As impressive as these projects are, they are the warm up for what may very well be Lovins’ masterwork: Reinventing Fire. RF, a new research initiative just getting underway,  builds on work from an earlier project, “Winning the Oil Endgame,” a business-driven road map for weaning the U.S. off oil by 2050. Lovins explains in this TED talk from 2005:

For Reinventing Fire, once again Business is targeted as the engine of change, with competitive edge as the carrot motivating Business. CO2 and pollution reduction are almost incidental benefits. Rather, RF aims to make virtuous circles possible: Do the right thing and all kinds of good things follow.

With the clear-headed cunning that comes from decades at the front lines, the RMI team has carefully chosen its battles:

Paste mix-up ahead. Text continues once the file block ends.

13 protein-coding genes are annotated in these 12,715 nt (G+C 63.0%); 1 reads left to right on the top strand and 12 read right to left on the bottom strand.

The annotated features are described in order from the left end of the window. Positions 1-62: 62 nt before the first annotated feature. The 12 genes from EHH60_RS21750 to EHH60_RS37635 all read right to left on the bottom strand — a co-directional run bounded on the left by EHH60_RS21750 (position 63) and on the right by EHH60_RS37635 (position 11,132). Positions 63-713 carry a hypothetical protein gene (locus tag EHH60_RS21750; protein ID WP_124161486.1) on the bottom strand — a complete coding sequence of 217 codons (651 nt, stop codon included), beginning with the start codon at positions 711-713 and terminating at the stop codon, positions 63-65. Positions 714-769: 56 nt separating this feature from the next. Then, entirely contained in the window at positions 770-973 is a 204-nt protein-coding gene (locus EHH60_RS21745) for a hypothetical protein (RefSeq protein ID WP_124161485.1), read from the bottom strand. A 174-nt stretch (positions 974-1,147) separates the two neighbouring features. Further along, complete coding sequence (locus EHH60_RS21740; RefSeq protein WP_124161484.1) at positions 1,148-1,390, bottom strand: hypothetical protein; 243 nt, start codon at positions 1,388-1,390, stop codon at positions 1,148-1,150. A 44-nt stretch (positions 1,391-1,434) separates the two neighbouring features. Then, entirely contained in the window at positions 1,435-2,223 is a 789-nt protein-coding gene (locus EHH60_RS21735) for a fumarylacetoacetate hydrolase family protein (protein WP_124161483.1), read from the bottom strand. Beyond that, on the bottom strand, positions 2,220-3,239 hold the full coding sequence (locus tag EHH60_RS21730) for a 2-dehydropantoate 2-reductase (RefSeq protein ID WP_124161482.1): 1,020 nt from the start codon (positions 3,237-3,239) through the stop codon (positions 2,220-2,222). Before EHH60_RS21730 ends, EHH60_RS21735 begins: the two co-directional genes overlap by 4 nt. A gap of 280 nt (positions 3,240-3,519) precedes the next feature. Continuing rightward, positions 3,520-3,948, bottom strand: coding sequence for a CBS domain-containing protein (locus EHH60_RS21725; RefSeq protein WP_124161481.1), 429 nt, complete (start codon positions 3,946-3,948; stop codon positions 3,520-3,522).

In the web of interconnections spanning how energy is produced, transported, distributed and used, all the points along the way are fair game for intervention. But decades of research into how energy moves from fossil-fuel sources to uses have revealed key leverage points in four sectors: transportation, buildings, industry and electricity.

Although RF’s focus is on the U.S., the lessons can be applied anywhere and everywhere. The good news only gets better.


There is no need for the rest of us to wait on the sidelines while Business gets its profit-priorities in gear. Plenty of revolutions – maybe most – start with “the small people,” as English-as-a-second-language-challenged BP Chairman Carl-Henric Svanberg dubbed us.

In addition to seeking out energy-smart products, insulating our homes and lobbying for more and better public transportation options, we can begin to think more about what we eat and where it comes from.

Much of what appears an America’s dinner plates took thousands of miles to get there. Calves born in Florida might be “finished” in a feedlot in Nebraska and shipped as hamburger to a grocery story in Illinois. Fresh fruits and vegetables are no longer about the bounty of season, but flight logistics. The loss of shrimping in the Gulf from the oil spill doesn’t only mean lost jobs, it means more imports from overseas.